One winner many losers

During the happiest weeks of the year, people vacation and disengage from markets and competition. None needs to seek approval among friends and family. One knows each other. In the mountains, on the beach or in the long queues in front of museums’ entries, all people are (nearly) equal. Traveling as a counter program. Relaxation and staring into space.

For the rest of the year our everyday life looks more like an Olympic competition: top performance on the job, footraces to a new apartment, international comparison testing in schools, contributions to excellence-initiatives from ministries of science and science foundations, senseless competitions in weird casting shows. This all adds up to a lot of unhappiness, serious studies show. Competition usually creates one winner and many losers. Already the silver medal is worthless. Not to mention the armada of faceless helpers and service personal which prepare the stage and the rent for today’s winners.

Still, superstars from global companies, world-champion sports clubs and from the entertainment industry are suffering from massive pressure. Expectations are gigantic. International competitors are not sleeping. Also, excessive payments, boni and absurd profit participation do not promise lasting satisfaction, research demonstrates.

Global competition is becoming surreal, particularly at the top of the pecking order. When millions are luring, bribery (#Siemens), sexual harrassment (#Metoo), fraud (#Fan BingBing) and corruption (#FIFA.) not far.

Has market competition as an order mechanism failed? No, but we need to think more thoroughly about the conditions under which we should compete. Let’s look back to our vacation experiences. We push ourselves and experience joy when we compete in guest ski races during our winter vacation or when we struggle t in the volley tournament on the beach. Collective effort, hedged consequences and rewards, second and third re-entry chances and transparent measurement provide competition its legitimate power as a market principle and still provides happy moments. Let’s think about it!

In Deutsch: https://www.fr.de/wirtschaft/gewinner-viele-verlierer-10964237.html

Happy Giving

When the weather is rough, meteorologically and politically, Christmas shines all the brighter. Since the greatest joy often lies in anticipation, shops and shopping malls start bringing out Christmas cookies, marcipan and advent treats immediately after summer break: heralds of a f(r)amily feast with candle lights, maybe a church visit, but definitely piles of presents. Same procedure every year!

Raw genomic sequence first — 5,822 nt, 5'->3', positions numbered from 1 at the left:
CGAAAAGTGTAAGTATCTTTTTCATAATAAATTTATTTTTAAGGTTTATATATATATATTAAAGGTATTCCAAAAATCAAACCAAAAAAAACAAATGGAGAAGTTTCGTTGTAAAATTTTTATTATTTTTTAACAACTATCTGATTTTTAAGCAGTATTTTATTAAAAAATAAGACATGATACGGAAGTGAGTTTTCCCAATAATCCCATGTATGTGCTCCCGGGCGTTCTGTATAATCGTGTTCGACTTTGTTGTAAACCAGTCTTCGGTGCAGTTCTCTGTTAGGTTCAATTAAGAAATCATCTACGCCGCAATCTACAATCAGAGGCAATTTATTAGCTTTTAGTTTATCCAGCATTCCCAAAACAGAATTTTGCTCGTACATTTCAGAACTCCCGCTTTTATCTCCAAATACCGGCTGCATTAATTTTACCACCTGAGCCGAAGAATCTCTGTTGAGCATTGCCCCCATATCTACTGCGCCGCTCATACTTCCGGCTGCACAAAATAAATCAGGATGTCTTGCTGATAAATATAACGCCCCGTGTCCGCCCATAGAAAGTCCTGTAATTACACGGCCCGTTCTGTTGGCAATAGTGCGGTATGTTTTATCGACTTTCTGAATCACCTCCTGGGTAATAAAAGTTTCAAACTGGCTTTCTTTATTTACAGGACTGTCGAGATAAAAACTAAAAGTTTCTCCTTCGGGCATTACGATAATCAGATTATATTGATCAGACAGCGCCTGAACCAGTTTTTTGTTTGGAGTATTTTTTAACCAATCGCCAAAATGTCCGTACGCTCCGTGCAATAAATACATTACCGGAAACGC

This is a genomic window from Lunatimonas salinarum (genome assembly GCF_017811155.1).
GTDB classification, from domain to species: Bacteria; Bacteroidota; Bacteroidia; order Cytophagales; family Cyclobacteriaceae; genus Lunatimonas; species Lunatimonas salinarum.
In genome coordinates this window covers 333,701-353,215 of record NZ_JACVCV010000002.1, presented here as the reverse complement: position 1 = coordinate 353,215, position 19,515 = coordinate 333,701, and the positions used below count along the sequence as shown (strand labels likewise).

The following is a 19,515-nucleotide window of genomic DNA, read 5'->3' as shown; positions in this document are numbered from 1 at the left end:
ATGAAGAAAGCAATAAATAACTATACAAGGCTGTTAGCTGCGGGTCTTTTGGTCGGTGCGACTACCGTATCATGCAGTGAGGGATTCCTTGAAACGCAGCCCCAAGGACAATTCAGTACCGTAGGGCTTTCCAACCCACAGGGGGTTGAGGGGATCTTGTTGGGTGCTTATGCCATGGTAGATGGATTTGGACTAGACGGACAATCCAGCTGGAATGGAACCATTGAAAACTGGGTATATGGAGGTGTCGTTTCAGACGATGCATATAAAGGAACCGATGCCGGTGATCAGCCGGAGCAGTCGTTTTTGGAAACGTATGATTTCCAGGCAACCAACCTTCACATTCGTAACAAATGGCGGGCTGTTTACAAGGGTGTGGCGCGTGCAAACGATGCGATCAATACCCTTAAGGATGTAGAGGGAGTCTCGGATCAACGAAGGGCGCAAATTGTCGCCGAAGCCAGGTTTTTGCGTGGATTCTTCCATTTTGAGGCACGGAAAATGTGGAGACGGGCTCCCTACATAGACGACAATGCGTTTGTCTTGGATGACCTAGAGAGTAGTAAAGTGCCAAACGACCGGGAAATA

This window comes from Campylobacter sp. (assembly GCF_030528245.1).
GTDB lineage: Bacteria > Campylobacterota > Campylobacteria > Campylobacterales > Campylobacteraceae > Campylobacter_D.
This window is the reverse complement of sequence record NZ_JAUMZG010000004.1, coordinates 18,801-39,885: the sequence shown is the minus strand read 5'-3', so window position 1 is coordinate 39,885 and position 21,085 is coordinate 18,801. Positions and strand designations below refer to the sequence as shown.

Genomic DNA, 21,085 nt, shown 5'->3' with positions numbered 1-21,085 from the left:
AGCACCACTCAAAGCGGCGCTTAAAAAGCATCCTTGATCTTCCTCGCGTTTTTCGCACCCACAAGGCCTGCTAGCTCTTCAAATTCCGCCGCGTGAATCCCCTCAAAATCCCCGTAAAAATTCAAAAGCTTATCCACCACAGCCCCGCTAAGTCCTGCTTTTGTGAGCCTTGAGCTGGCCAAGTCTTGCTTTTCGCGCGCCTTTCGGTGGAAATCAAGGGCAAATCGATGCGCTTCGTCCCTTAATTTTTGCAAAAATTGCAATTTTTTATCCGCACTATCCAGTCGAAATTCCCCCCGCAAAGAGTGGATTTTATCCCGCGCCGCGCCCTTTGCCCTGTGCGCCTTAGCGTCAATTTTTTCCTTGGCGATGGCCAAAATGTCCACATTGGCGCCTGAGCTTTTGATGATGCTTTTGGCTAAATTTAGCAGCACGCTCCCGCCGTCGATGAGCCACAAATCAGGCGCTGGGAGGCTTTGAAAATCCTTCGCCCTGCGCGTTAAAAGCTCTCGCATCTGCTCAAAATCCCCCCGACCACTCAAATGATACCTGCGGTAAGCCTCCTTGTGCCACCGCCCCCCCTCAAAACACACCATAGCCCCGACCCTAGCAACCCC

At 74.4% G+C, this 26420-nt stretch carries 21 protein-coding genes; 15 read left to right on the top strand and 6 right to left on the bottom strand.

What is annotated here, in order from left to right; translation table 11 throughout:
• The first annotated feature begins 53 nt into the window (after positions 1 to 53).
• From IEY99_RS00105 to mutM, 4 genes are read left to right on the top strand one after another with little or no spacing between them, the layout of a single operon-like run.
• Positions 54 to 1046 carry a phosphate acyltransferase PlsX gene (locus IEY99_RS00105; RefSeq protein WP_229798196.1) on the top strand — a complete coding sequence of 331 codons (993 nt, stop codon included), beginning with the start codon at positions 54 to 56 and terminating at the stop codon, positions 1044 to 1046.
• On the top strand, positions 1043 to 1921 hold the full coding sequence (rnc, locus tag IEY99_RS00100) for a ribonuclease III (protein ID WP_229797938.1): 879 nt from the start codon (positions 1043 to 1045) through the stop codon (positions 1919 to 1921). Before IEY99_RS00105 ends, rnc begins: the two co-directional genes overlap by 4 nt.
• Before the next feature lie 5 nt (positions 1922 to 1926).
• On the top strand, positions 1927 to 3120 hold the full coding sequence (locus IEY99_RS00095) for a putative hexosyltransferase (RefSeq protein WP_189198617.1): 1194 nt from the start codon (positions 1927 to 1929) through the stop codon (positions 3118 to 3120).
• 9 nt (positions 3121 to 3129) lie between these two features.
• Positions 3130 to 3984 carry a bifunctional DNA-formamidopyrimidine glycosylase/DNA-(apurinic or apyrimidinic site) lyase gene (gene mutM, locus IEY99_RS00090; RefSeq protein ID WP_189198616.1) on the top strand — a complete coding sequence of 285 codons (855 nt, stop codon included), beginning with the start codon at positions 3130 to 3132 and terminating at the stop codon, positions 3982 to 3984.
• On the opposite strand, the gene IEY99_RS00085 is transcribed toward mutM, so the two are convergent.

Gift giving is a primeval rite. It connects people because it needs empathy to treat others with presents. It also pays off as gifts have to be reciprocated sooner or later. This motivates even shopophobics. And Germans splash out. Last year every German over 12 years spend 466 Euros on Christmas presents. How can they spend this money usefully?

Here are some tips from happiness research. First status gifts (the luxury wristwatch, the designer handbag or an expensive smartphone) may fall short of expectations if the Joneses or other participants in our friendly competition for status can present an even more exclusive gift. Even if not, status gifts need constant upgrading. Better be careful!

Also money, the Germans’ favorite Christmas gift, may disappoint when the presentee has no heart’s desire. It then just drains away in everyday consumption. Therefore, give events and common activities instead – a night at the opera, a surprise trip or things that have a special story. When told well, a story will add significance to any present.  

Also, it makes sense to spend the Christmas budget on more rather than less people. You may even think about making a present to somebody who doesn’t expect it. Perhaps not Donald Trump but maybe some other problematic character from your relevant set. Finally, always consider the ecological footprint of your gifts. Perhaps you cancel your flight for that shopping spree in New York or do without toxic Christmas wrapping. Consider local gifts, something from close to home. In this way you also make a gift to nature. Have fun!